This is the second part of the series Write Controllers on Top of Metal-Stack by Using Kubebuilder. Make sure you went through the first part.

kubebuilder markers for CRD

kubebuilder provides lots of handful markers. Here are some examples:

  1. API Resource Type

    // +kubebuilder:object:root=true
    

    The go struct under this marker will be an API resource type in the url. For example, the url path to XCluster instance myxcluster would be

    /apis/cluster.www.x-cellent.com/v1/namespaces/myns/xclusters/myxcluster
    
  2. API Subresource

    // +kubebuilder:subresource:status
    

    The go struct under this marker contains API subresource status. For the last example, the url path to the status of the instance would be:

    /apis/cluster.www.x-cellent.com/v1/namespaces/myns/xclusters/myxcluster/status
    
  3. Terminal Output

    // +kubebuilder:printcolumn:name="Ready",type=string,JSONPath=`.status.ready`
    

    This specifies an extra column of output on terminal when you do kubectl get.

Wire up metal-api client metalgo.Driver

metalgo.Driver is the client in go code for talking to metal-api. To enable both controllers of XCluster and XFirewall to do that, we created a metalgo.Driver named metalClient and set field Driver of both controllers as shown in the following snippet from main.go.

	if err = (&controllers.XClusterReconciler{
		Client: mgr.GetClient(),
		Driver: metalClient,
		Log:    ctrl.Log.WithName("controllers").WithName("XCluster"),
		Scheme: mgr.GetScheme(),
	}).SetupWithManager(mgr); err != nil {
		setupLog.Error(err, "unable to create controller", "controller", "XCluster")
		os.Exit(1)
	}

Role-based access control (RBAC)

With the following lines in xcluster_controller.go and the equivalent lines in xfirewall_controller.go (in our case overlapped), kubebuilder generates role.yaml and wire up everything for your xcluster-controller-manager pod when you do make deploy. The verbs are the actions your pod is allowed to perform on the resources, which are xclusters and xfirewalls in our case.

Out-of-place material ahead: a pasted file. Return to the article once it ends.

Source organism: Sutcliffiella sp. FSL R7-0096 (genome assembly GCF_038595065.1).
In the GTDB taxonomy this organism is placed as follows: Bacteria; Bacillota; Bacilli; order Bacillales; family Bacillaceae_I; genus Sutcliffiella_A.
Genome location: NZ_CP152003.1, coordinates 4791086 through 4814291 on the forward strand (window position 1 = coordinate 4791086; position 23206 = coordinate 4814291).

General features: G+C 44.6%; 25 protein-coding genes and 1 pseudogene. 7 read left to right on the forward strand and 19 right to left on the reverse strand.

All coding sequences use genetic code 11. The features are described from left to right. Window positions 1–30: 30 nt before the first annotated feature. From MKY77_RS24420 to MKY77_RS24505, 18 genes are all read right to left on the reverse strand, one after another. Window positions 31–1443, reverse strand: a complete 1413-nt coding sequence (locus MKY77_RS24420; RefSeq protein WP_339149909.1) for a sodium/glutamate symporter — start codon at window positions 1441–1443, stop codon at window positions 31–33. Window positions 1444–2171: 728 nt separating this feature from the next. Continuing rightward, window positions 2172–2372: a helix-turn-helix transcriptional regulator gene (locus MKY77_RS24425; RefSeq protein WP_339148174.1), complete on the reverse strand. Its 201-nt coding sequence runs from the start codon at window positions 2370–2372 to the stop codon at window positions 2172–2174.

// +kubebuilder:rbac:groups=cluster.www.x-cellent.com,resources=xclusters,verbs=get;list;watch;create;update;patch;delete
// +kubebuilder:rbac:groups=cluster.www.x-cellent.com,resources=xclusters/status,verbs=get;update;patch
// +kubebuilder:rbac:groups=cluster.www.x-cellent.com,resources=xfirewalls,verbs=get;list;watch;create;update;patch;delete
// +kubebuilder:rbac:groups=cluster.www.x-cellent.com,resources=xfirewalls/status,verbs=get;update;patch

Finalizer

When you want to do some clean-up before the kubernetes api-server deletes your resource in no time upon kubectl delete, finalizers come in handy. A finalizer is simply a string constant stored in field finalizers of a Kubernetes resource instance's metadata. For example, the finalizer of XCluster in xcluster_types.go:

const XClusterFinalizer = "xcluster.finalizers.cluster.www.x-cellent.com"

The api-server will not delete the instance before its finalizers are all removed from the resource instance. For example, in xcluster_controller.go we add the above finalizer to the XCluster instance, so later when the instance is about to be deleted, the api-server can't delete the instance before we've freed the metal-stack network and then removed the finalizer from the instance. We can see that in action in the following listing. We use the Driver mentioned earlier to ask metal-api if the metal-stack network we allocated is still there. If so, we use the Driver to free it and then remove the finalizer of XCluster.

	resp, err := r.Driver.NetworkFind(&metalgo.NetworkFindRequest{
		ID:        &cl.Spec.PrivateNetworkID,
		Name:      &cl.Spec.Partition,
		ProjectID: &cl.Spec.ProjectID,
	})

	if err != nil {